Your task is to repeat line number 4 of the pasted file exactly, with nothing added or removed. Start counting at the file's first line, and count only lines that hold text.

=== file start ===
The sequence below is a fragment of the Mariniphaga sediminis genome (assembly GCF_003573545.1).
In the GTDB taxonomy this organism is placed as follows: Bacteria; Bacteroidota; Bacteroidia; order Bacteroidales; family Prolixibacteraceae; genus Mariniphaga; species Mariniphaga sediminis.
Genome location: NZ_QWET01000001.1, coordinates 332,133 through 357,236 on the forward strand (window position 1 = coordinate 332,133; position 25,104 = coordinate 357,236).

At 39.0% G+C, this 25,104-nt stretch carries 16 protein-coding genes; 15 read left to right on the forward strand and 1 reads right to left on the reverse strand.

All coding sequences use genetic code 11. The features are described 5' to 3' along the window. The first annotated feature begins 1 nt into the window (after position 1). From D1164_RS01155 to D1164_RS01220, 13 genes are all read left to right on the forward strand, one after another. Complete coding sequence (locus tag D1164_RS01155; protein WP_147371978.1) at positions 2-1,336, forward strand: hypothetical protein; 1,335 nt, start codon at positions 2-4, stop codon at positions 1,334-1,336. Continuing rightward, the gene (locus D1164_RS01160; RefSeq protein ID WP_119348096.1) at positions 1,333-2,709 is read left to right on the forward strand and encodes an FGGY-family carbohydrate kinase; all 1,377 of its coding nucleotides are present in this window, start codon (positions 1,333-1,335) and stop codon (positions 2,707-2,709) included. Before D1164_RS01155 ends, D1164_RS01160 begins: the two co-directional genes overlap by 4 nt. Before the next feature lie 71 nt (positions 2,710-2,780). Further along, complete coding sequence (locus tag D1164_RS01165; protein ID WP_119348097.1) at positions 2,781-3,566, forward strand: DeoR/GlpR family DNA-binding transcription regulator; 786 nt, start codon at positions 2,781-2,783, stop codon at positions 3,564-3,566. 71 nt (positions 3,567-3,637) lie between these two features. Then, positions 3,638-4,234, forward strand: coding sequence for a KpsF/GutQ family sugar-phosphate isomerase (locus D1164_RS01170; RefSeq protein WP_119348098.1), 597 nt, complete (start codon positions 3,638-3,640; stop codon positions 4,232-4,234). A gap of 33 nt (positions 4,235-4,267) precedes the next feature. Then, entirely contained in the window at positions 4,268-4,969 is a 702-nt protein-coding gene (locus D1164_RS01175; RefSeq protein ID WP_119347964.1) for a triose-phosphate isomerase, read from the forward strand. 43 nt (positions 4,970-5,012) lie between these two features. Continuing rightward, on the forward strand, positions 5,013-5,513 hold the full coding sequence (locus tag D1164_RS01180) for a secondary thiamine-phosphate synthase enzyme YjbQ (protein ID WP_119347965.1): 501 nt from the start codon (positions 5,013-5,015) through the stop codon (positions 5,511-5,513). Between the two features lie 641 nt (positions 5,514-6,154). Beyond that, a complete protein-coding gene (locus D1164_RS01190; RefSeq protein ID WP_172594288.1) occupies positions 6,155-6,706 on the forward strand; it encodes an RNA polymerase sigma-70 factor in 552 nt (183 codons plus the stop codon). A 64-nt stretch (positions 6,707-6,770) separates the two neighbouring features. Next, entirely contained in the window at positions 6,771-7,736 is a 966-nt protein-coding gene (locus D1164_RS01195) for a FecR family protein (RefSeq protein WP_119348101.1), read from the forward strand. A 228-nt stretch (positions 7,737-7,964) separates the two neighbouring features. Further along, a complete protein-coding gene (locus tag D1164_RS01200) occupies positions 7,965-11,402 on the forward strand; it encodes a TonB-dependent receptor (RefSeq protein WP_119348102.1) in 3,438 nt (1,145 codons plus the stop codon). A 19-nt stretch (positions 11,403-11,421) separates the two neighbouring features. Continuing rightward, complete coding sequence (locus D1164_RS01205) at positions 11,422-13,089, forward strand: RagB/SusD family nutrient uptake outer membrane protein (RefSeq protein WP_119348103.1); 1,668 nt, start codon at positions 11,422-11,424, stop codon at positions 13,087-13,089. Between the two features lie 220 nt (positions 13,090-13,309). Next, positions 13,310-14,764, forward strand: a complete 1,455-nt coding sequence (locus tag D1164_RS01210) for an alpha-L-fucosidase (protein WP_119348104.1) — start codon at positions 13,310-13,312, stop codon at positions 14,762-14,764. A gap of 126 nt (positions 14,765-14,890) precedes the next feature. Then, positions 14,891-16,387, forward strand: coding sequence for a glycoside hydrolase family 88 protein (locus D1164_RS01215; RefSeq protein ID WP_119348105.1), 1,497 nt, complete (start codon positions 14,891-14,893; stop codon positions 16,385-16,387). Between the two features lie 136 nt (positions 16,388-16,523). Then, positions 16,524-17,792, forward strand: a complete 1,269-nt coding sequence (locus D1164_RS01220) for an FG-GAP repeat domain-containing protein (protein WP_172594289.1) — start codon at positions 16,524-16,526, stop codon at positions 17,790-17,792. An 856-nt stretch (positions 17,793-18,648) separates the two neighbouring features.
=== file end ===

At 39.0% G+C, this 25,104-nt stretch carries 16 protein-coding genes; 15 read left to right on the forward strand and 1 reads right to left on the reverse strand.